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Darrell Rigby has a really hard job. He advises CEOs on what to do during a downturn as part of his work at the consulting firm Bain & Company. He tells them to think of their companies as race cars careening around a track, where boom times are the straightaway and recessions are the curves.
Rigby said it’s hard for companies to pass each other during good times, on the straightaway. The big companies stay in front on power alone.
"But on a curve," Ribgy said, "curves are driven by strategic finesse. And so even a company that has less power — if it is skillfully maneuvered in curves — can pass much larger, stronger competitors."
Rigby has research that backs that up. It shows that market share changes more during a downturn than at any other time. About one-third of industry leaders come out of a recession as industry laggards. And the other way around. One big reason? Customers look for alternatives.
"During a downturn people say, hey I’ll give it a try, what the heck," Rigby said, citing ZipCar as an example of such a company that started during a downturn. "And then they try it, find out they like it a great deal, and then when the things start turning around, they say, I’ll stick with it!"
A good example is EMC², the Hopkinton data-storage firm. Vice-President Frank Hauck joined the company back in 1990, when EMC² was just a tiny player.
"I mean our market share was 0.2 percent when I started, and IBM’s was in the 80s," Hauck said.
But then came a recession. Hauck says his company caught IBM a little bit complacent. EMC²’s product offered clients more versatility, just as they were rethinking their spending.
"I think once we saw that we could crack into the biggest accounts on Wall Street," Hauck said, "and once we got our foot in the door, we would expand our growth, I think that’s when people thought anything was possible."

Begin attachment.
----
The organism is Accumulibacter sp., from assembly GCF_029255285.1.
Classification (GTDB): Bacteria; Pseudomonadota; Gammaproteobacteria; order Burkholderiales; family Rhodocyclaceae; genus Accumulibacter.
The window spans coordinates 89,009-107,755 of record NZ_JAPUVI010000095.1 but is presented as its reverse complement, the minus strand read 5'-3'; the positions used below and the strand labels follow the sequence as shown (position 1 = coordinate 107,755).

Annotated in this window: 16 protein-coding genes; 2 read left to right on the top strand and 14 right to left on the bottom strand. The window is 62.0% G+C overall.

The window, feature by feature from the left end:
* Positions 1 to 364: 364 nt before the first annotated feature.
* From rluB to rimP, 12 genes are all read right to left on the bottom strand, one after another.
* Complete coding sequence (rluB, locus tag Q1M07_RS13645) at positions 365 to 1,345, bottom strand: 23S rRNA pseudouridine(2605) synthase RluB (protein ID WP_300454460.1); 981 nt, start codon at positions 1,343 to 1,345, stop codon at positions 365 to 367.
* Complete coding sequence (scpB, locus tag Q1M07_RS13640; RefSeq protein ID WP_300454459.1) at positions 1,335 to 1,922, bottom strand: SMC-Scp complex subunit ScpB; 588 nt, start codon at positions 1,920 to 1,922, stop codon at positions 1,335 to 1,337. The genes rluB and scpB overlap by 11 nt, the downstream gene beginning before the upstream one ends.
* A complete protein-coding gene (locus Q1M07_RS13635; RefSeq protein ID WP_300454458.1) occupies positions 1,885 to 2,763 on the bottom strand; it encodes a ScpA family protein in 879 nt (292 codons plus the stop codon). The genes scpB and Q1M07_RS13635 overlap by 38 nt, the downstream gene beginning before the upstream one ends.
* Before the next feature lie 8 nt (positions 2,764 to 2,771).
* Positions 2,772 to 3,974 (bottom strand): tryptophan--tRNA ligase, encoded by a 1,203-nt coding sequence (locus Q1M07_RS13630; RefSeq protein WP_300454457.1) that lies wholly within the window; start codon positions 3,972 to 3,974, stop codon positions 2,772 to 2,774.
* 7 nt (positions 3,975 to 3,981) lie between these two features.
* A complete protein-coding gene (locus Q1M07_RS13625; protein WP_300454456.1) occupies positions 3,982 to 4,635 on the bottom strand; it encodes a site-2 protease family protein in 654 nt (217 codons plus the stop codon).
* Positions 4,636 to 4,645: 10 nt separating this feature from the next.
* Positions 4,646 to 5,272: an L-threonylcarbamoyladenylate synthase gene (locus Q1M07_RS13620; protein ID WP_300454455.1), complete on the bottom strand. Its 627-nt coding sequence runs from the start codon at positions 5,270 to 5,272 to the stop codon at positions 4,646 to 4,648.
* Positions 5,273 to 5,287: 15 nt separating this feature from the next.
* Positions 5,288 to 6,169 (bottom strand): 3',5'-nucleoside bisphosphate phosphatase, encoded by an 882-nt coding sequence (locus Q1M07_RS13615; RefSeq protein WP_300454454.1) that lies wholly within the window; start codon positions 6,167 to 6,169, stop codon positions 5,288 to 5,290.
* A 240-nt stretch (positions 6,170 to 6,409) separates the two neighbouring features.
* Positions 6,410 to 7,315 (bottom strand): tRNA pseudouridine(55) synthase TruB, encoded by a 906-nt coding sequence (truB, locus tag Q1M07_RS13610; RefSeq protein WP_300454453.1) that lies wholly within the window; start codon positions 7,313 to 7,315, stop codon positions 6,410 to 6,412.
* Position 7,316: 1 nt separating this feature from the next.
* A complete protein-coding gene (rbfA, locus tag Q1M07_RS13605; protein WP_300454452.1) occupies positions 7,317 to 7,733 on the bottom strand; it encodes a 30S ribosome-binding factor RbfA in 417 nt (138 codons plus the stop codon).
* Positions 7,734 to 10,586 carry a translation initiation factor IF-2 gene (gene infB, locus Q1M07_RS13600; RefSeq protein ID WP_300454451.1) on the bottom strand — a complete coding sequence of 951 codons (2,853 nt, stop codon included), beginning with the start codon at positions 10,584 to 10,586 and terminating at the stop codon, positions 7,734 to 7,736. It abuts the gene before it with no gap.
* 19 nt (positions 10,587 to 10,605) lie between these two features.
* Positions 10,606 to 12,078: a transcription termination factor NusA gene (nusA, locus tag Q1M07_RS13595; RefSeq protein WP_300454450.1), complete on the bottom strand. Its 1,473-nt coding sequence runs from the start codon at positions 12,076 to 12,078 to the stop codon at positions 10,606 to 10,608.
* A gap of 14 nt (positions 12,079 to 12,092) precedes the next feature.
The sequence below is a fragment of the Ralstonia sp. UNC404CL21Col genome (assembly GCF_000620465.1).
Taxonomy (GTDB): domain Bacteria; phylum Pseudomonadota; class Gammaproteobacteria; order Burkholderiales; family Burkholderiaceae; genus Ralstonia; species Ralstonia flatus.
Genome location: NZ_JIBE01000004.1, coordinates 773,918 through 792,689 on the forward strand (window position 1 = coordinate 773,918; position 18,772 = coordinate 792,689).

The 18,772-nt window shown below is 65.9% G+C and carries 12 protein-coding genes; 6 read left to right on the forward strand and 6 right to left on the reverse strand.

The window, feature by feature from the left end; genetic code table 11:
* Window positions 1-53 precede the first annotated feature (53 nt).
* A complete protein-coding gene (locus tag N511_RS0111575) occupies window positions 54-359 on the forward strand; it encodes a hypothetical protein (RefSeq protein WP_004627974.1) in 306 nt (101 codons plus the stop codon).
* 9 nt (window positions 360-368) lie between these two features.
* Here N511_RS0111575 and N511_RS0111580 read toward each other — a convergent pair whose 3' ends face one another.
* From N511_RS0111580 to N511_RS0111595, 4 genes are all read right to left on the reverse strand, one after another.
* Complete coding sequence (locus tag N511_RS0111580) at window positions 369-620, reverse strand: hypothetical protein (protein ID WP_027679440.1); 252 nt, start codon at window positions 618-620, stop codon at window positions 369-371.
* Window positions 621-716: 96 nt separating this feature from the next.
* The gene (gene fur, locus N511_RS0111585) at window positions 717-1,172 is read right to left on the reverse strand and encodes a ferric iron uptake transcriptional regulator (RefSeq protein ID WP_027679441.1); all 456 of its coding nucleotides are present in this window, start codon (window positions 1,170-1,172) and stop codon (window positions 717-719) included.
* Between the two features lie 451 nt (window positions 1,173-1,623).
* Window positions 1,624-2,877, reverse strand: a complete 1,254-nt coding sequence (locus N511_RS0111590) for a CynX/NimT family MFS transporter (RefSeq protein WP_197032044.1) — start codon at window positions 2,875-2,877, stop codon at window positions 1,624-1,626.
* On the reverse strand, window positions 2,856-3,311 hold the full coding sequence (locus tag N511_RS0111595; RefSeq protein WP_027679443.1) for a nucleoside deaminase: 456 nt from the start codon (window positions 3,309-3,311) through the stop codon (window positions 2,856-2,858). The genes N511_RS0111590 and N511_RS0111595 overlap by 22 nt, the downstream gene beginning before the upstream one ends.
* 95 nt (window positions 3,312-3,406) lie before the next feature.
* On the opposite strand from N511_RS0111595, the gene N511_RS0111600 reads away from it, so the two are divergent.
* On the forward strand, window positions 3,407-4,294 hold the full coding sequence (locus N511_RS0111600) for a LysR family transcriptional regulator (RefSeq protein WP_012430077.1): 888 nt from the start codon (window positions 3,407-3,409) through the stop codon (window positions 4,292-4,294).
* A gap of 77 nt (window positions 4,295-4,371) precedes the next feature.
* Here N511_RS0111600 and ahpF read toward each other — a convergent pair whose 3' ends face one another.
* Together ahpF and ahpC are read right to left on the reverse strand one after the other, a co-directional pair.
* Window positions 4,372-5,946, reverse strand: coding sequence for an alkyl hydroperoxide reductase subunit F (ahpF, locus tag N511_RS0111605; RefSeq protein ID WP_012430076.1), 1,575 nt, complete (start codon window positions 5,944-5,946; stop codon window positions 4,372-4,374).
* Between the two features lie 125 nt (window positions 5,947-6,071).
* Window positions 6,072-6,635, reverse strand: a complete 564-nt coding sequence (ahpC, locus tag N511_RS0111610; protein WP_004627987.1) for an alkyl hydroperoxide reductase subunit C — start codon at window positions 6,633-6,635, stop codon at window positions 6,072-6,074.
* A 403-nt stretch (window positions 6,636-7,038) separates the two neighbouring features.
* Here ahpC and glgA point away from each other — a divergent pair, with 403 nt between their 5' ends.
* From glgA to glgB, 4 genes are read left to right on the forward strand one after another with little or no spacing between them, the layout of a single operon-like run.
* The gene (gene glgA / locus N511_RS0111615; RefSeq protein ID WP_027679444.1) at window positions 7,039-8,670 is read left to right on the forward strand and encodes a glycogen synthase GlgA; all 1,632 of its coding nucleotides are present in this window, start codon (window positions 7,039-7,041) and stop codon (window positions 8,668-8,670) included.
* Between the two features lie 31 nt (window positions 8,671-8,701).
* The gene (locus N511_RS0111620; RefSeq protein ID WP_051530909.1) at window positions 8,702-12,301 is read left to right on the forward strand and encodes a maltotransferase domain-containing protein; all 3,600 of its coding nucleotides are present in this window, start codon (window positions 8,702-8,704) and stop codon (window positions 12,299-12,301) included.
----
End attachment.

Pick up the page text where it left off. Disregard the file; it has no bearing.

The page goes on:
By the end of the decade, EMC² was a dominant player in the data industry.
Of course, it’s easy to look back and see what worked. It’s harder to maneuver the curve when you’re rounding it. Bain’s Darrell Rigby said there are some mistakes that a lot of companies tend to make during a recession. They focus too much on cutting costs, and forget to maintain their brand and quality. They stop spending on R&D, which only hurts them later.
"You can’t just follow the crowd and do what others seem to be doing," Rigby said. "It takes a real customized strategy on curves to be able to gain an advantage."
One Massachusetts company that’s trying to reposition is a grocery store chain based in West Bridgewater. Shaw's Supermarkets' newly reburbished store in Chestnut Hill almost looks more like a food court.
There’s a panini station, a pasta bar and a brick oven pizza service. Company president Mike Witynski said the bad economy is helping Shaw’s appeal to people who used to eat out more.
"Great, restaurant-quality food at much lower than restaurant price," Witynski said. "And you don’t have to tip," he added, laughing.
The same thing goes for the groceries on the shelves. Before the recession, sales of Shaw’s own store brand products hovered around 15 percent of the company’s business. Now that’s up as shoppers try to save.
Witynski would love to keep it more like 20 percent after the recession. He’s been investing in the quality of store brand stuff, so customers really like it when they try it, and remember that when the economy gets better.
"They’re not going to all of a sudden flip the switch and go back and want to pay more," Witynski said.
In a way, Bain's Darrell Rigby said, Witynski is trying to do in this recession what race car drivers are told to in a curve: When you hit the apex, hit the gas.
Accelerating while you’re still in the curve builds momentum for the straight-away that’s around the corner. As tough as recessions are on businesses and the people who work for them, a curve is still a terrible thing to waste.
This program aired on November 30, 2009.
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